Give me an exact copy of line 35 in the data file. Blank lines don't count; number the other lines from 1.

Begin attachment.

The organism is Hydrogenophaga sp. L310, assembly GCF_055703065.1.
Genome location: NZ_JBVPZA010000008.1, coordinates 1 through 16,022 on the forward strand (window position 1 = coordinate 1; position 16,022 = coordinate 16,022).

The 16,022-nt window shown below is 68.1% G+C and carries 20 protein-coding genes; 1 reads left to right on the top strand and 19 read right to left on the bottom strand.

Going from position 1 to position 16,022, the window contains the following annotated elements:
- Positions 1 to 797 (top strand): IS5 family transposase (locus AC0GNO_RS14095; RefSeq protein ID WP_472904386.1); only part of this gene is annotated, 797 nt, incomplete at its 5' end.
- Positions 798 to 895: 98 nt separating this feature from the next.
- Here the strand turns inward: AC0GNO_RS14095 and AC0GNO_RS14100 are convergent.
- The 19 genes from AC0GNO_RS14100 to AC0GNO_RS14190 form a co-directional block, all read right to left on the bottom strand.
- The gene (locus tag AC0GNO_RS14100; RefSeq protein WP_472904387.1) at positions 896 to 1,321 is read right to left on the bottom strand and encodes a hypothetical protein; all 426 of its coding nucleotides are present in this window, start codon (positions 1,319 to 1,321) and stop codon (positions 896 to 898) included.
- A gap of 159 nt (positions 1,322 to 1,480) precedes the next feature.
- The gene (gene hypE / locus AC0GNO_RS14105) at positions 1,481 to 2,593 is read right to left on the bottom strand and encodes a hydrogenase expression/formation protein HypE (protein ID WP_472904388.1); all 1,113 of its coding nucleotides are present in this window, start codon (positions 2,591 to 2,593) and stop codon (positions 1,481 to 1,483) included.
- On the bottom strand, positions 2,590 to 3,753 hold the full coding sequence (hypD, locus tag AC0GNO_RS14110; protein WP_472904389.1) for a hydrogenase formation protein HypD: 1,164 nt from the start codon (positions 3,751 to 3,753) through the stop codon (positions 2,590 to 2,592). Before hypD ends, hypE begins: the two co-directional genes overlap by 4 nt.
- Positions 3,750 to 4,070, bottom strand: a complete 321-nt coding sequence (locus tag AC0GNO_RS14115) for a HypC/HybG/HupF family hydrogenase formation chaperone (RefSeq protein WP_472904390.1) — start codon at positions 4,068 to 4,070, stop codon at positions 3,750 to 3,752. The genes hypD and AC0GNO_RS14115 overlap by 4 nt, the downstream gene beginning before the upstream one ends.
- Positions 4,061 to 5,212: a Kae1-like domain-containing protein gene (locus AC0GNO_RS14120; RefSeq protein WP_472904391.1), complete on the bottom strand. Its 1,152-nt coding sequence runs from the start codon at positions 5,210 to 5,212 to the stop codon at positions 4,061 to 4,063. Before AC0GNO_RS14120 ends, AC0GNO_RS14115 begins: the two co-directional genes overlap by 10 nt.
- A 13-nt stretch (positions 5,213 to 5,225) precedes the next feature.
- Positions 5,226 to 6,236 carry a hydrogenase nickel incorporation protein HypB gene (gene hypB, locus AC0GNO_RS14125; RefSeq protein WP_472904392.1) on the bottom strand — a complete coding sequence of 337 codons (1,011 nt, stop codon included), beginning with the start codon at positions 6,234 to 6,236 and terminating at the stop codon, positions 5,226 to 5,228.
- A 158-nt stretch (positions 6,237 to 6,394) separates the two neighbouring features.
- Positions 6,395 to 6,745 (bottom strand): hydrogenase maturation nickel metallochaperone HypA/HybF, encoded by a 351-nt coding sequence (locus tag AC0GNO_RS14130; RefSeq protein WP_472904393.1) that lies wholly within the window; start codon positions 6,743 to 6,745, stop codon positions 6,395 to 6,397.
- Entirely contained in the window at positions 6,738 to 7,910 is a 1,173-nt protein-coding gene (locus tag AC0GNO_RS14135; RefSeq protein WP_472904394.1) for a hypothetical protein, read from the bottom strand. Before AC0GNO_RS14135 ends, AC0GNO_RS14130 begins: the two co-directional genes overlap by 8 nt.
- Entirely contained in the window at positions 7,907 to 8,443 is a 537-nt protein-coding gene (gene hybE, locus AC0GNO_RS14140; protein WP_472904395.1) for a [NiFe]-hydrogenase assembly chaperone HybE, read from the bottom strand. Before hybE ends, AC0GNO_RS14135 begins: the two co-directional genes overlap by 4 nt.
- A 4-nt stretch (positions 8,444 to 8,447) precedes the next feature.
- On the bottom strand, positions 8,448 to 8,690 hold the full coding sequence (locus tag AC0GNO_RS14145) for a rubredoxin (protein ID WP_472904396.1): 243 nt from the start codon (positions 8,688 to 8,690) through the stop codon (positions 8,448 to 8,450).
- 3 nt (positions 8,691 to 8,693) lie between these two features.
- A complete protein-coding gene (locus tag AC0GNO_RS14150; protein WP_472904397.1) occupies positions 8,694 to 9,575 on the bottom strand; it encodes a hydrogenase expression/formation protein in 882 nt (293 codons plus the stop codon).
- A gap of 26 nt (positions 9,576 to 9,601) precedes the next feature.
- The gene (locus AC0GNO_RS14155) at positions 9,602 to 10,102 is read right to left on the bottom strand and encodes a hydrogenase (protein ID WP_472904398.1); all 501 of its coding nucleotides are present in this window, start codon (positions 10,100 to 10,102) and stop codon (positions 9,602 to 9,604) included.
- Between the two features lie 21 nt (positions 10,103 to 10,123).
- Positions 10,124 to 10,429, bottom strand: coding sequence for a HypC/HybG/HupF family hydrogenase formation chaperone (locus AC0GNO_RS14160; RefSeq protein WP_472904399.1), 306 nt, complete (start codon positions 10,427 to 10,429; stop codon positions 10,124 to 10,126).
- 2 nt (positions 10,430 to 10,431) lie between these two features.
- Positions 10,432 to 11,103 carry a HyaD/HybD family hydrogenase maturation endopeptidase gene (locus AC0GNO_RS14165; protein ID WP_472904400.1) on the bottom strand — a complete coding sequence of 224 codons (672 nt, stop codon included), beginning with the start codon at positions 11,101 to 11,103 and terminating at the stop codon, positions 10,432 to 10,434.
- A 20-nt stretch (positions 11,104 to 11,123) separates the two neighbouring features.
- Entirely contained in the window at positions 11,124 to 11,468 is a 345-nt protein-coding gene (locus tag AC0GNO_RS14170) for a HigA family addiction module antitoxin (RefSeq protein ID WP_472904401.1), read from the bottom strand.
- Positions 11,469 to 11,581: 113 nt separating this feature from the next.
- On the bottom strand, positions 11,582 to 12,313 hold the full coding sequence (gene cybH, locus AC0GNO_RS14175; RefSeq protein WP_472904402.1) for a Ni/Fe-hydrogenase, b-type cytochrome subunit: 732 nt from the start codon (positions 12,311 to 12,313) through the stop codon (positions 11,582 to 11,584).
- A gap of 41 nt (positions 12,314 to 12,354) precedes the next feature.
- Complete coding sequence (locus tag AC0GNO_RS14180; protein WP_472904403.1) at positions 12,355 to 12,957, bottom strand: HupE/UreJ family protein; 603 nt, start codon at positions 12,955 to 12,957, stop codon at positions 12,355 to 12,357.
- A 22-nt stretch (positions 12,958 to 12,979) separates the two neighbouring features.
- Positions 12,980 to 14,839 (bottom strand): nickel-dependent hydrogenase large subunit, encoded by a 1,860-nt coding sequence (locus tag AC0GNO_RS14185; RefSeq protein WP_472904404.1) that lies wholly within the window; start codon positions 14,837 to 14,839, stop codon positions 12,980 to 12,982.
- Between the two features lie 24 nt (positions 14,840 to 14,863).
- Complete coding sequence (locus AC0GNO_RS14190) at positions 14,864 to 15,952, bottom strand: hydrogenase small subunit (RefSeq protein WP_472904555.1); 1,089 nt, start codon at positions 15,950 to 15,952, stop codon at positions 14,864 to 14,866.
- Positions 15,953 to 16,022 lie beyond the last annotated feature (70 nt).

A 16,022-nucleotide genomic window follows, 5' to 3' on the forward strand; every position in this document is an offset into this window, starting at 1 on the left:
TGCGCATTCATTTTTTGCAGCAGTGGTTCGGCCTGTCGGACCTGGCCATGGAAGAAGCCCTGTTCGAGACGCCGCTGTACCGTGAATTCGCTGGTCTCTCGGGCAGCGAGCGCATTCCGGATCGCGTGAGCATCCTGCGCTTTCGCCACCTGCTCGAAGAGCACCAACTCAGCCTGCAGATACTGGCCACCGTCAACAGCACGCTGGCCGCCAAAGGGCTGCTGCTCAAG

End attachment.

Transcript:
- A gap of 41 nt (positions 12,314 to 12,354) precedes the next feature.